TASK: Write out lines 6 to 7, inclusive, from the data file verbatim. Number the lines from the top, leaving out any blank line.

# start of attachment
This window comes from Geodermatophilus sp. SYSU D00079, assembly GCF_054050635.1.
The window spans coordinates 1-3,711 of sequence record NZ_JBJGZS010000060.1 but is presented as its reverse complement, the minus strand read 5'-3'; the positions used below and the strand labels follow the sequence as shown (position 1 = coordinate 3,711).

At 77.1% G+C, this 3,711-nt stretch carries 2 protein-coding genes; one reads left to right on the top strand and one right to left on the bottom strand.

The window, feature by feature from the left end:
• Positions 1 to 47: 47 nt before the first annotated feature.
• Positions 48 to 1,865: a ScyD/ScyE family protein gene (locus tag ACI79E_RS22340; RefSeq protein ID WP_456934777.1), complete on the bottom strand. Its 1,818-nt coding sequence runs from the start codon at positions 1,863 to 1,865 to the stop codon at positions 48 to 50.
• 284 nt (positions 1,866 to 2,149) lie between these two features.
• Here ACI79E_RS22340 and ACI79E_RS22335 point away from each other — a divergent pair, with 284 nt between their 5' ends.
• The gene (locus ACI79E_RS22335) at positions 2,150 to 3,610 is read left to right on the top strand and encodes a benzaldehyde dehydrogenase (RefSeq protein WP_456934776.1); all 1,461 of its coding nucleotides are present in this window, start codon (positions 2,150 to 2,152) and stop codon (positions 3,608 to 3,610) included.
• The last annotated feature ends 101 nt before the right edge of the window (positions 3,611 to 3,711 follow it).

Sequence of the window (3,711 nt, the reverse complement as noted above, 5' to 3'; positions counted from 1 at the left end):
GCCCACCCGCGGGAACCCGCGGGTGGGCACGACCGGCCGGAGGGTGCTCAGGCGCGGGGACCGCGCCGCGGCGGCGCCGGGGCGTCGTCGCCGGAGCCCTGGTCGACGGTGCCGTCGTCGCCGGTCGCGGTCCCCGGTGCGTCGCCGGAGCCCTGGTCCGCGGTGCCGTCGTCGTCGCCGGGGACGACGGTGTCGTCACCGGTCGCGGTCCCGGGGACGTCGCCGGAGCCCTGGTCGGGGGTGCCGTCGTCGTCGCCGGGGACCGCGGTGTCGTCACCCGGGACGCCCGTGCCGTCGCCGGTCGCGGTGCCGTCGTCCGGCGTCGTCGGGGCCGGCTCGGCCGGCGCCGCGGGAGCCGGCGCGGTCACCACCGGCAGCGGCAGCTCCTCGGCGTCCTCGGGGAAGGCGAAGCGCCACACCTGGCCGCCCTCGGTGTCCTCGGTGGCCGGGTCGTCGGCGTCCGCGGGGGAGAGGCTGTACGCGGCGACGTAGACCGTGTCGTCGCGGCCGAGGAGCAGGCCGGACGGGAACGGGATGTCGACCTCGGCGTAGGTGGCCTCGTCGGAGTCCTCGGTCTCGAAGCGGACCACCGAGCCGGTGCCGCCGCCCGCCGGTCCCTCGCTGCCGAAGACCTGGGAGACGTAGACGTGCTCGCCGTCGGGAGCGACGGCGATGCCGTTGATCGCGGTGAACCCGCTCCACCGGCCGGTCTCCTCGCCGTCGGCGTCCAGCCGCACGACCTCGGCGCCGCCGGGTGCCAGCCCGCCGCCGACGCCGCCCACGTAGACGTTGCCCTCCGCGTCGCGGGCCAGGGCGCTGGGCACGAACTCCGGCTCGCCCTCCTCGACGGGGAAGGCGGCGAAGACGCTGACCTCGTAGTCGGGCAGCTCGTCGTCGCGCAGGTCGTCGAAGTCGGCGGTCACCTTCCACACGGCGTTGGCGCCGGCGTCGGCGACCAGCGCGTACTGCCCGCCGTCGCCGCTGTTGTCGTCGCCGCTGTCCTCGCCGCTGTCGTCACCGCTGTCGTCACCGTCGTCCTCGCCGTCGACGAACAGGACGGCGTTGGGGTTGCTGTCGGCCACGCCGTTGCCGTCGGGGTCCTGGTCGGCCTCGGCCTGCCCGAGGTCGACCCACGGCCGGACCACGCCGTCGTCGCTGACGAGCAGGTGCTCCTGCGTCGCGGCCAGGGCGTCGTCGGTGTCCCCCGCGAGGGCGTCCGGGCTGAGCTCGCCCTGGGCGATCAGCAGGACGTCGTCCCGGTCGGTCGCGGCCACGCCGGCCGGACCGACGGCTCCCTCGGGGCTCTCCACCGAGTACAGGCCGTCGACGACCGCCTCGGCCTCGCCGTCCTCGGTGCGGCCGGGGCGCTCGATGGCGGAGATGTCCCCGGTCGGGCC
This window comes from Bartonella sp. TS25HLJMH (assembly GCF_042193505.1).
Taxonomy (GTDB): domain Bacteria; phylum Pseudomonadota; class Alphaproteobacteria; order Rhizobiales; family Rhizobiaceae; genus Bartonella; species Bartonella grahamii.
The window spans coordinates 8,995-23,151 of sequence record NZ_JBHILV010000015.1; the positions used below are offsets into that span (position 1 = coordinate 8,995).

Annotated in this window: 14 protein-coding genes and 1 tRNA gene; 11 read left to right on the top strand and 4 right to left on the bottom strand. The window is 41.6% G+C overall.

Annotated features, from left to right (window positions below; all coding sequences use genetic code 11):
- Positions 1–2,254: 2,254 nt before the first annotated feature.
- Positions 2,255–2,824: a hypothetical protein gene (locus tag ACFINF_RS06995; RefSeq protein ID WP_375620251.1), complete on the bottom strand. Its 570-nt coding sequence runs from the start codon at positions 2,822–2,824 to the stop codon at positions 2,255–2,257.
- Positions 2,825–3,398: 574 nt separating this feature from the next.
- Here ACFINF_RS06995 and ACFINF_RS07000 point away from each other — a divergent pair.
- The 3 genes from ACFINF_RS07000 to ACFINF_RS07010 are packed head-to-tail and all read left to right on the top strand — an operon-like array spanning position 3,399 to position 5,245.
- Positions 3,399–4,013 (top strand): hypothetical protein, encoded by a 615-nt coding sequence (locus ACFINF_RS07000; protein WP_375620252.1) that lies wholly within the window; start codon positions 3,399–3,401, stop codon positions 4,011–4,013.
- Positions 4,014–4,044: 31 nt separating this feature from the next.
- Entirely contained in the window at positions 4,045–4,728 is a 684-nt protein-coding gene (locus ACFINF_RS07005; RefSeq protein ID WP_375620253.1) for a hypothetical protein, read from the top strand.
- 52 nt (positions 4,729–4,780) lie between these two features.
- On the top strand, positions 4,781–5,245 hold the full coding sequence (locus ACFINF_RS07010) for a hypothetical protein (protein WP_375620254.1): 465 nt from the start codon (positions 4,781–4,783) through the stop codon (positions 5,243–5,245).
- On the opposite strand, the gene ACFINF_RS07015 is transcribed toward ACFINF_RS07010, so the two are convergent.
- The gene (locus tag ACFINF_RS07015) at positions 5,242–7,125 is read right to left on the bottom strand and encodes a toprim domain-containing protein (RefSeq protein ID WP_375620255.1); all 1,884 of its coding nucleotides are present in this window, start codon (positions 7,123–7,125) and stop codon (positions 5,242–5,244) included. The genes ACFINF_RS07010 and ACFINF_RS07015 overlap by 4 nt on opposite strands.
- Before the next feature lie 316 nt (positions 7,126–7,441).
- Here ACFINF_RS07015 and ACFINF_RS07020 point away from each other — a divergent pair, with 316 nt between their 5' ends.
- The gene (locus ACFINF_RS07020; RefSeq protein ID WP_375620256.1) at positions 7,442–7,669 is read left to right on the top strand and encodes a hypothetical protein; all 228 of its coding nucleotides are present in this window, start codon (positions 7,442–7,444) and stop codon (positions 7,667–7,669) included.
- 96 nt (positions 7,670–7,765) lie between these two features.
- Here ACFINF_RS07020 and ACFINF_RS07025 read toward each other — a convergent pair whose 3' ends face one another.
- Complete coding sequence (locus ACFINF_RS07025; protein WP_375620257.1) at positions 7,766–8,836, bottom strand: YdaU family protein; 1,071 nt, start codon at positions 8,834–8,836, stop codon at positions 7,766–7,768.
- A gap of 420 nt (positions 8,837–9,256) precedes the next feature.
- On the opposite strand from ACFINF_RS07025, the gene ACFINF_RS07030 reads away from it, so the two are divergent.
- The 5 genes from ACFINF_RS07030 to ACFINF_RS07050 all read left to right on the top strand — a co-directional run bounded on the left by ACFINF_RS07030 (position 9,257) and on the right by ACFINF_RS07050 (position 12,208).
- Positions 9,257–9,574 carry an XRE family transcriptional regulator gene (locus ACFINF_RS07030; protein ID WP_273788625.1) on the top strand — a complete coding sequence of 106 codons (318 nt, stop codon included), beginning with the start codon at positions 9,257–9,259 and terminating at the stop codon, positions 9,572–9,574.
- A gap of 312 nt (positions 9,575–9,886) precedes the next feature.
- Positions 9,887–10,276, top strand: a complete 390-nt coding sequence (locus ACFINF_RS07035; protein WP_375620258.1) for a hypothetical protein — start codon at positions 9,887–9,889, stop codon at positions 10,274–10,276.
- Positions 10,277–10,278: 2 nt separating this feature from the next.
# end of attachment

• Positions 48 to 1,865: a ScyD/ScyE family protein gene (locus tag ACI79E_RS22340; RefSeq protein ID WP_456934777.1), complete on the bottom strand. Its 1,818-nt coding sequence runs from the start codon at positions 1,863 to 1,865 to the stop codon at positions 48 to 50.
• 284 nt (positions 1,866 to 2,149) lie between these two features.